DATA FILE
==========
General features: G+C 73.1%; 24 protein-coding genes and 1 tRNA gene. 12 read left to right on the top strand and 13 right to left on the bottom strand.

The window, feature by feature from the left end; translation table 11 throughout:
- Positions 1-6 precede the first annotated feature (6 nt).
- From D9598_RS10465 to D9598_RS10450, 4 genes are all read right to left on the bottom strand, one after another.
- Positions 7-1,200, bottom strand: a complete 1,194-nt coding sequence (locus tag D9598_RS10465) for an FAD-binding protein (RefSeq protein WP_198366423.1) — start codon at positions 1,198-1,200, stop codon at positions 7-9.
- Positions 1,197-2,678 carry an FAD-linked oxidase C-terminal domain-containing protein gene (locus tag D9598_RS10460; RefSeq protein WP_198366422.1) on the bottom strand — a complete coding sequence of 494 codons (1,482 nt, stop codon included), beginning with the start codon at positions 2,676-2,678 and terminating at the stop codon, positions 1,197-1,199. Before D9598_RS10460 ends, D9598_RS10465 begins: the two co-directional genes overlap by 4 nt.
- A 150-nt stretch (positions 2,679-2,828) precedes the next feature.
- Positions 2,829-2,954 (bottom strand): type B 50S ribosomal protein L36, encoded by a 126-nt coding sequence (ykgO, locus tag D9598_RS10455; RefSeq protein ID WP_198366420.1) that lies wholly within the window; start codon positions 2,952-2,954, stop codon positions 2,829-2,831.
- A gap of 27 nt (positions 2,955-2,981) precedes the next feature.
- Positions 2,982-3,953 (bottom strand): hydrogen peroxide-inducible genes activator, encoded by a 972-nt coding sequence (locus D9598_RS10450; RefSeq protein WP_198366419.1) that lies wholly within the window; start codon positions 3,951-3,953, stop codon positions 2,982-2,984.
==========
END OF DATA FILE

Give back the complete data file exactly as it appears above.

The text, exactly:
General features: G+C 73.1%; 24 protein-coding genes and 1 tRNA gene. 12 read left to right on the top strand and 13 right to left on the bottom strand.

The window, feature by feature from the left end; translation table 11 throughout:
- Positions 1-6 precede the first annotated feature (6 nt).
- From D9598_RS10465 to D9598_RS10450, 4 genes are all read right to left on the bottom strand, one after another.
- Positions 7-1,200, bottom strand: a complete 1,194-nt coding sequence (locus tag D9598_RS10465) for an FAD-binding protein (RefSeq protein WP_198366423.1) — start codon at positions 1,198-1,200, stop codon at positions 7-9.
- Positions 1,197-2,678 carry an FAD-linked oxidase C-terminal domain-containing protein gene (locus tag D9598_RS10460; RefSeq protein WP_198366422.1) on the bottom strand — a complete coding sequence of 494 codons (1,482 nt, stop codon included), beginning with the start codon at positions 2,676-2,678 and terminating at the stop codon, positions 1,197-1,199. Before D9598_RS10460 ends, D9598_RS10465 begins: the two co-directional genes overlap by 4 nt.
- A 150-nt stretch (positions 2,679-2,828) precedes the next feature.
- Positions 2,829-2,954 (bottom strand): type B 50S ribosomal protein L36, encoded by a 126-nt coding sequence (ykgO, locus tag D9598_RS10455; RefSeq protein ID WP_198366420.1) that lies wholly within the window; start codon positions 2,952-2,954, stop codon positions 2,829-2,831.
- A gap of 27 nt (positions 2,955-2,981) precedes the next feature.
- Positions 2,982-3,953 (bottom strand): hydrogen peroxide-inducible genes activator, encoded by a 972-nt coding sequence (locus D9598_RS10450; RefSeq protein WP_198366419.1) that lies wholly within the window; start codon positions 3,951-3,953, stop codon positions 2,982-2,984.